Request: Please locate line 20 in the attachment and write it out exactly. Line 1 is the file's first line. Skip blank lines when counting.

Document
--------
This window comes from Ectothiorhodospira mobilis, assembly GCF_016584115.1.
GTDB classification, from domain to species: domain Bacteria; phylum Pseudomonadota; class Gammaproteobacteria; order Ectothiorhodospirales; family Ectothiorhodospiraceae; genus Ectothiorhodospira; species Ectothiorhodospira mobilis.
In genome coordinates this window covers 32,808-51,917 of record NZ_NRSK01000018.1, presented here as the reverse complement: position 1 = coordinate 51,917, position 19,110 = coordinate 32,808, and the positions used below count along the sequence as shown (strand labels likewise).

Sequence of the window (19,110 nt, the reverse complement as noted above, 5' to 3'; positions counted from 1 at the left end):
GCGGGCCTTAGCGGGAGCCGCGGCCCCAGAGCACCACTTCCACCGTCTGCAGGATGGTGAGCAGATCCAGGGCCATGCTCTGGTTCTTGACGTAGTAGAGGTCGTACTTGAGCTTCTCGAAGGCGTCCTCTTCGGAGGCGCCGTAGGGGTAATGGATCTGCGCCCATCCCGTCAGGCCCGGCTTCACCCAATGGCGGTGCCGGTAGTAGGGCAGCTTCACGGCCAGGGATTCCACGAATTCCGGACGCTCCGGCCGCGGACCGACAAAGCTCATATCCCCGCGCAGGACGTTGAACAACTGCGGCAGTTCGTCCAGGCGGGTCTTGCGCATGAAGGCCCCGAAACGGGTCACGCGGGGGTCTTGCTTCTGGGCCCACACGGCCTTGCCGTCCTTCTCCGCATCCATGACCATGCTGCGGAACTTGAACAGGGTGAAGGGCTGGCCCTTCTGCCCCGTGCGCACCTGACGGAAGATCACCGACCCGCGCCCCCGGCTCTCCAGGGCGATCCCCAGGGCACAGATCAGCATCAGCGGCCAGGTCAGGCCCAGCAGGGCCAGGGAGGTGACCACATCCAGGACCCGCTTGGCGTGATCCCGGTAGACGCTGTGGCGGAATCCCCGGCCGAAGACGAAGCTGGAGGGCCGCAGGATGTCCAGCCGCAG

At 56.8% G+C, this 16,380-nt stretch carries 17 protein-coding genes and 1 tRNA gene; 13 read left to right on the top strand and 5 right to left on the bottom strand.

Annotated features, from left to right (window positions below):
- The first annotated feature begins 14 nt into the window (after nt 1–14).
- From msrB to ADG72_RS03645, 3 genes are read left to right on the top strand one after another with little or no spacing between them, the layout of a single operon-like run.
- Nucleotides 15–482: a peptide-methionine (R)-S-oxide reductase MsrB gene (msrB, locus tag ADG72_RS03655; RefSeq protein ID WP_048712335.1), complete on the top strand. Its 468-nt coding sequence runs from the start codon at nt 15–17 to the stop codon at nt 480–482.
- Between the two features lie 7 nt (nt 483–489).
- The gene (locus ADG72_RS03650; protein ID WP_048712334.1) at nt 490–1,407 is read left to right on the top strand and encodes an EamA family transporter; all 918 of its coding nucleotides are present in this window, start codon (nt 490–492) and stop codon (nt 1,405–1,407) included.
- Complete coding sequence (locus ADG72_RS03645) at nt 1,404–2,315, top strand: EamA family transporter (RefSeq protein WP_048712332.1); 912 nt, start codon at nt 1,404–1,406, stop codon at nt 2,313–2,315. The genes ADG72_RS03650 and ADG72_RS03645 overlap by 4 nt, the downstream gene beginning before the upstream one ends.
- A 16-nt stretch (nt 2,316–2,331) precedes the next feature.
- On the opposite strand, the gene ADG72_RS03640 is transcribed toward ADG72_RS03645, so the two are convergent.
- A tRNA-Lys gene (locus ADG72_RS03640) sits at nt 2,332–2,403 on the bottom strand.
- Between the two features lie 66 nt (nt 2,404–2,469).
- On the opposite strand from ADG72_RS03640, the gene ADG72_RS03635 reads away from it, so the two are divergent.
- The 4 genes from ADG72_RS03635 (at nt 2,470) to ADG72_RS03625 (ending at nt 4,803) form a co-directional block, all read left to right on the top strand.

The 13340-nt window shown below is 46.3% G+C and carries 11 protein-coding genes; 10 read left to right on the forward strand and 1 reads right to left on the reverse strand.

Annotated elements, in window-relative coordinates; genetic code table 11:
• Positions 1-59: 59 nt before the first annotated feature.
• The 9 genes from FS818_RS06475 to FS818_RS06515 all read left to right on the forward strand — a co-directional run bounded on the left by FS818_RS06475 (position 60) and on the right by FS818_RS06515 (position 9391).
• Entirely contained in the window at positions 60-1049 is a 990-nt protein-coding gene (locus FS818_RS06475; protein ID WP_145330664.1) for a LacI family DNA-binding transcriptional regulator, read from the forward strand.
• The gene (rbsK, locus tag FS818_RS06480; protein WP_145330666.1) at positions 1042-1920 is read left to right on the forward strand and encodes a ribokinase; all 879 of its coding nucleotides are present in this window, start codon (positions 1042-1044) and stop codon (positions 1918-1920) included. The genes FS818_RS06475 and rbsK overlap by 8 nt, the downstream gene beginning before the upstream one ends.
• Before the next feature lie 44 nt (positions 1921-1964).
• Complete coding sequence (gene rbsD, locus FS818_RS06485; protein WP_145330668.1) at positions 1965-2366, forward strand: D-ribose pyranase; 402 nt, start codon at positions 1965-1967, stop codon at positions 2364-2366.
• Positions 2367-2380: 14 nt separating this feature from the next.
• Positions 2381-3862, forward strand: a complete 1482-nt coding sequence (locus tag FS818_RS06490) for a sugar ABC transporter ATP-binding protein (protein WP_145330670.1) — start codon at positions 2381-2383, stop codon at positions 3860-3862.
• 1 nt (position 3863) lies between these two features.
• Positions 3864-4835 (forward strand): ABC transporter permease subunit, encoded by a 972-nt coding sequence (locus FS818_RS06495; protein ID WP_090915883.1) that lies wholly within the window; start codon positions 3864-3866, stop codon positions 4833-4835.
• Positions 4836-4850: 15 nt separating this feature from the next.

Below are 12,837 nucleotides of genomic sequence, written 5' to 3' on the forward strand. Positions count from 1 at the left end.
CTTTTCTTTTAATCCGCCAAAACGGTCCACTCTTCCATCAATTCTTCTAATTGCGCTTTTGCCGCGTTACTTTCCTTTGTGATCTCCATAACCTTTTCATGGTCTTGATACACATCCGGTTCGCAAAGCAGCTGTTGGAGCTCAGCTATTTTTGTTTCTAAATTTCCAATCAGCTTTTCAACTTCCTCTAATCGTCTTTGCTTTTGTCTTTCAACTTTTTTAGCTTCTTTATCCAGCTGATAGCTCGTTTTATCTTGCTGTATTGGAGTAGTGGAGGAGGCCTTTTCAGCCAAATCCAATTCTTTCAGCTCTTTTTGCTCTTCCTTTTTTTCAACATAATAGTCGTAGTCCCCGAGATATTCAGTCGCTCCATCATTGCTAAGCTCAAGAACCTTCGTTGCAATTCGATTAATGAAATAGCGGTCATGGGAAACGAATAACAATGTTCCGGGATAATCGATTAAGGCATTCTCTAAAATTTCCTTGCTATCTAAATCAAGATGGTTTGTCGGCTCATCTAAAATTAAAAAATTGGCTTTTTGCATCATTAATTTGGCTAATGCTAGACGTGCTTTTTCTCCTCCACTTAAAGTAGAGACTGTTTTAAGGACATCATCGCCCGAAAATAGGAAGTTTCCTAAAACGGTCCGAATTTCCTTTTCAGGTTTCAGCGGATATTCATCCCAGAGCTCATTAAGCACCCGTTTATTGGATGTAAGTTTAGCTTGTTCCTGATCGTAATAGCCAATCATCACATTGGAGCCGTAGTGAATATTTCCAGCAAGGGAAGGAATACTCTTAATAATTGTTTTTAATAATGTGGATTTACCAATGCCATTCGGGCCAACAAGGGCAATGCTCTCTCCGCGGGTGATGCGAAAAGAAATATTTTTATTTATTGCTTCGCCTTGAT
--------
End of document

The 13340-nt window shown below is 46.3% G+C and carries 11 protein-coding genes; 10 read left to right on the forward strand and 1 reads right to left on the reverse strand.